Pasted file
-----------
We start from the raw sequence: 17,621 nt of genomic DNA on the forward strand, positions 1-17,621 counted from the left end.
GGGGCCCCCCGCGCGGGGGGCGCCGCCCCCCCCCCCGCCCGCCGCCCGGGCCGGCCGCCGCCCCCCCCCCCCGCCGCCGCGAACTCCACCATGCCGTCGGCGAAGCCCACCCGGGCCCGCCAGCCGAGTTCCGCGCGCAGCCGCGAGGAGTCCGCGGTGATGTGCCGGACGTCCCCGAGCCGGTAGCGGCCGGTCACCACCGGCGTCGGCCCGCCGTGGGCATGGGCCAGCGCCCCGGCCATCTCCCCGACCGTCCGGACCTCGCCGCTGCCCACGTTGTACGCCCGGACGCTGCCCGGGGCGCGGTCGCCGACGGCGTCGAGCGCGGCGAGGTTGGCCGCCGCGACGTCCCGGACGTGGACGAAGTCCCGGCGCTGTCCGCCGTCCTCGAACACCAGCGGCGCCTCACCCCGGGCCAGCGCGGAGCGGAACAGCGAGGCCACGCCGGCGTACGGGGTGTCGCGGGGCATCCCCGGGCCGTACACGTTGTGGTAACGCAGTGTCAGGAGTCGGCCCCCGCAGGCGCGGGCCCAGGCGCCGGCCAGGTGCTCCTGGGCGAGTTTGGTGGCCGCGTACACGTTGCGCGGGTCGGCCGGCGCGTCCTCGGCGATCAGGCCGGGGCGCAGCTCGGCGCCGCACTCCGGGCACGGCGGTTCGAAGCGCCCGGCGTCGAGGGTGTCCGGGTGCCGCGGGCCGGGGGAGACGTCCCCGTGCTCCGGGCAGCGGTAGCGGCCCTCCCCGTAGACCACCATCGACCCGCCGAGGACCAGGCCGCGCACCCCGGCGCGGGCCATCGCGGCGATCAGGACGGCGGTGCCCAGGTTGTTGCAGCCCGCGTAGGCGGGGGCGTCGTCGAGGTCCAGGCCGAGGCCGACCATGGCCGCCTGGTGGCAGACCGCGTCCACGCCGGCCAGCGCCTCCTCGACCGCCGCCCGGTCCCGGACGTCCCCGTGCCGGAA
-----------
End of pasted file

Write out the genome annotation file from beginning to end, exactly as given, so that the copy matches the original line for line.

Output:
We start from the raw sequence: 17,621 nt of genomic DNA on the forward strand, positions 1-17,621 counted from the left end.
GGGGCCCCCCGCGCGGGGGGCGCCGCCCCCCCCCCCGCCCGCCGCCCGGGCCGGCCGCCGCCCCCCCCCCCCGCCGCCGCGAACTCCACCATGCCGTCGGCGAAGCCCACCCGGGCCCGCCAGCCGAGTTCCGCGCGCAGCCGCGAGGAGTCCGCGGTGATGTGCCGGACGTCCCCGAGCCGGTAGCGGCCGGTCACCACCGGCGTCGGCCCGCCGTGGGCATGGGCCAGCGCCCCGGCCATCTCCCCGACCGTCCGGACCTCGCCGCTGCCCACGTTGTACGCCCGGACGCTGCCCGGGGCGCGGTCGCCGACGGCGTCGAGCGCGGCGAGGTTGGCCGCCGCGACGTCCCGGACGTGGACGAAGTCCCGGCGCTGTCCGCCGTCCTCGAACACCAGCGGCGCCTCACCCCGGGCCAGCGCGGAGCGGAACAGCGAGGCCACGCCGGCGTACGGGGTGTCGCGGGGCATCCCCGGGCCGTACACGTTGTGGTAACGCAGTGTCAGGAGTCGGCCCCCGCAGGCGCGGGCCCAGGCGCCGGCCAGGTGCTCCTGGGCGAGTTTGGTGGCCGCGTACACGTTGCGCGGGTCGGCCGGCGCGTCCTCGGCGATCAGGCCGGGGCGCAGCTCGGCGCCGCACTCCGGGCACGGCGGTTCGAAGCGCCCGGCGTCGAGGGTGTCCGGGTGCCGCGGGCCGGGGGAGACGTCCCCGTGCTCCGGGCAGCGGTAGCGGCCCTCCCCGTAGACCACCATCGACCCGCCGAGGACCAGGCCGCGCACCCCGGCGCGGGCCATCGCGGCGATCAGGACGGCGGTGCCCAGGTTGTTGCAGCCCGCGTAGGCGGGGGCGTCGTCGAGGTCCAGGCCGAGGCCGACCATGGCCGCCTGGTGGCAGACCGCGTCCACGCCGGCCAGCGCCTCCTCGACCGCCGCCCGGTCCCGGACGTCCCCGTGCCGGAA